Jack Vance’s Emphyrio, published in 1969, is both one of his best books and an example of the limitations of much science-fiction of that era.
The best parts about the book are the vivid fictional world he creates, weaving in apposite satire about the limits of state control and a hopeful vision of the power of the truth triumphing over efforts at deception. This is social satire with a science fiction backdrop.
Emphyrio’s male-dominated world
The limitations come through in the world being dominated by male characters, few of whom have much depth to them but even so are more rounded than the sparse collection of clichéd females – usually unimportant, almost always dull or manipulative.
The plot also relies on a sequence of implausible coincidences and hinges on the conceit of one person seeing the truth that many others missed. One person’s understanding of that truth is – both implausibly yet also optimistically – enough to bring social structures crashing down with only a few simple steps.
In a feature that reinforces science-fiction clichés, the best character development is that of the central character’s time as an awkward and lonely young boy.
If you are willing to put up with those weaknesses – which are a regular feature of SF of this type and time, of course – then the book has much to commend it.
Vance’s skill at picturing strange worlds and different societies is well deployed as elegant writing pulls the reader through a plot that, female clichés aside, is rarely predictable – especially if you avoid reading the blurb on the back cover which, as often with such novels, gives away a twist that occurs deep into the story. Only half-explained concepts and new vocabulary are regularly used as Vance sketches out his imaginary worlds, frequent enough to add a sense of mystery and substance to this universe yet not so obtrusive as to get in the way of understanding or to become annoying.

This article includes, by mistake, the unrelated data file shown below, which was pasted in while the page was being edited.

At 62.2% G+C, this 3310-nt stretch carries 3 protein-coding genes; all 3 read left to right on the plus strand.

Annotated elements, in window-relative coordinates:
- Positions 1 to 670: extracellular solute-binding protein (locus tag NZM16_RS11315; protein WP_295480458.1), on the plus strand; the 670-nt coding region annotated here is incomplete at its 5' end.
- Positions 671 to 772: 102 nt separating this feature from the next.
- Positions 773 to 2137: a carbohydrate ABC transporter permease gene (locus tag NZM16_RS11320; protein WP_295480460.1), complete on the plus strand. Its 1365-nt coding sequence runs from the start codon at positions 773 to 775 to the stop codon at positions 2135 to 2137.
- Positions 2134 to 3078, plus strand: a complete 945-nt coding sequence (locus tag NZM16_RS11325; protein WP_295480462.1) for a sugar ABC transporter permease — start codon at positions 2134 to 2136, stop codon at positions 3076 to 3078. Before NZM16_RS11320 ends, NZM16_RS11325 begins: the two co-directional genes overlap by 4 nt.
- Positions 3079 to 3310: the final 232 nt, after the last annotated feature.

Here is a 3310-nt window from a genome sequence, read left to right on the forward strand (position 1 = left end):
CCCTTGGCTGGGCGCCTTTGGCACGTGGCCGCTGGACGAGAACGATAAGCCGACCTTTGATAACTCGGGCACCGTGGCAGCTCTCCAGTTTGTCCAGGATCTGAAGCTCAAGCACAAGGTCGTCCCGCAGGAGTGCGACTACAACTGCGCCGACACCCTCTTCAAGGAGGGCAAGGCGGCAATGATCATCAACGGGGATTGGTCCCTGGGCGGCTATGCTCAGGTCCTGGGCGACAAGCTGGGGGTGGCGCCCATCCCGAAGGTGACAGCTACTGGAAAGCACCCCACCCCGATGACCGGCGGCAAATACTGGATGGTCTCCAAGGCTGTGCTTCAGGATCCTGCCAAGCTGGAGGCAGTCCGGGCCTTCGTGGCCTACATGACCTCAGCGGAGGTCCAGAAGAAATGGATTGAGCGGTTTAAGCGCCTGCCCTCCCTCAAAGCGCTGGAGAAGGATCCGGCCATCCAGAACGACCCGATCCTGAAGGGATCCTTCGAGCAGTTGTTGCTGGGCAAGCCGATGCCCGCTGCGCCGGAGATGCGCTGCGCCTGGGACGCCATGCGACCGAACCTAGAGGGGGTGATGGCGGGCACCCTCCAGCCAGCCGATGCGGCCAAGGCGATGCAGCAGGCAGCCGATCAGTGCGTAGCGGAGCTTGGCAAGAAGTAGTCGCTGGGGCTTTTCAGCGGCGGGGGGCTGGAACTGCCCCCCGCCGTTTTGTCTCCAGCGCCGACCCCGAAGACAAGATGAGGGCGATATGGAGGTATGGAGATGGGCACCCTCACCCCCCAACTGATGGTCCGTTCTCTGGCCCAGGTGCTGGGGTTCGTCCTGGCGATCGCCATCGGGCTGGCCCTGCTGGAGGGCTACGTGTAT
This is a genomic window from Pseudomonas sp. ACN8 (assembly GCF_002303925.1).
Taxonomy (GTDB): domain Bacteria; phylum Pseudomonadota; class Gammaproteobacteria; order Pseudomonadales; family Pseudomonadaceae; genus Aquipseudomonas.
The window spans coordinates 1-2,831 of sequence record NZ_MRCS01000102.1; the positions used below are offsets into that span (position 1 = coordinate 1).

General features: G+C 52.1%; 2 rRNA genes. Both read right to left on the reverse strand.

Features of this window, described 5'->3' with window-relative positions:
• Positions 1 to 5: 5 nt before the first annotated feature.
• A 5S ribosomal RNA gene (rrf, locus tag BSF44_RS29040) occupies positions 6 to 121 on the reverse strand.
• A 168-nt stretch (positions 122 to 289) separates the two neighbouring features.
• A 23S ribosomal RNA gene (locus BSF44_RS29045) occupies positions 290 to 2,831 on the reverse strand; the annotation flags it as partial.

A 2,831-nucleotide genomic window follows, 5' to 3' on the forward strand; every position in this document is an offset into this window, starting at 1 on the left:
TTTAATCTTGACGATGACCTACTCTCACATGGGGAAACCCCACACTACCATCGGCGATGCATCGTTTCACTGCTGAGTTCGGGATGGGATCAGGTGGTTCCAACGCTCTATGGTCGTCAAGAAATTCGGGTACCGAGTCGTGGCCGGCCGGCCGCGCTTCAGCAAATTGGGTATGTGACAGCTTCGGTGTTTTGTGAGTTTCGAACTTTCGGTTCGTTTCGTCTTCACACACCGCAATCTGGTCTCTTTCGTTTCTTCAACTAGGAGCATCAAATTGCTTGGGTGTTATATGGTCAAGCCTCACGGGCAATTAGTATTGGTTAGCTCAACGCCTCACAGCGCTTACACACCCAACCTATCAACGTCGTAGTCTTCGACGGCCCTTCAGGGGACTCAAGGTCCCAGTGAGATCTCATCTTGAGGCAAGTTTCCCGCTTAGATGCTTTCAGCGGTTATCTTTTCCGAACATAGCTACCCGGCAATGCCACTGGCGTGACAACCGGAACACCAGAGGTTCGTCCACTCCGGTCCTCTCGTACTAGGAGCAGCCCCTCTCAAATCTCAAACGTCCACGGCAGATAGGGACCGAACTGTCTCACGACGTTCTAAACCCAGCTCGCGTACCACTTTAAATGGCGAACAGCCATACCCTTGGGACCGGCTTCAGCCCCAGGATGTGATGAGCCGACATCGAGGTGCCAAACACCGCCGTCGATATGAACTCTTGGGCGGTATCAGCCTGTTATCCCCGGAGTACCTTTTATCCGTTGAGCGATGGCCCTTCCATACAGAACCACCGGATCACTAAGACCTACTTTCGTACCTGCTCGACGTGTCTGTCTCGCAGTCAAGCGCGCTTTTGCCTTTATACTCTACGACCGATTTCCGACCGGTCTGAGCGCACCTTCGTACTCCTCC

The ending is rather rushed, with the unlamented brutality of its outcome seeing generations punished for the long distant actions of their forefathers in the style of post-First World War reparations. That Vance, born in 1916 and so growing up during the time when the harshness of those reparations brought fateful consequences, should choose to present such an outcome in so unlamented a way is surprising. But through rushed, the ending does well at rounding off the characters and themes of the book.
A special bonus for people interested in politics: the plot features an election and even arguments over election law, including the legality of election posters.
If you like this, you might also be interested in Wasp by Eric Frank Russell.
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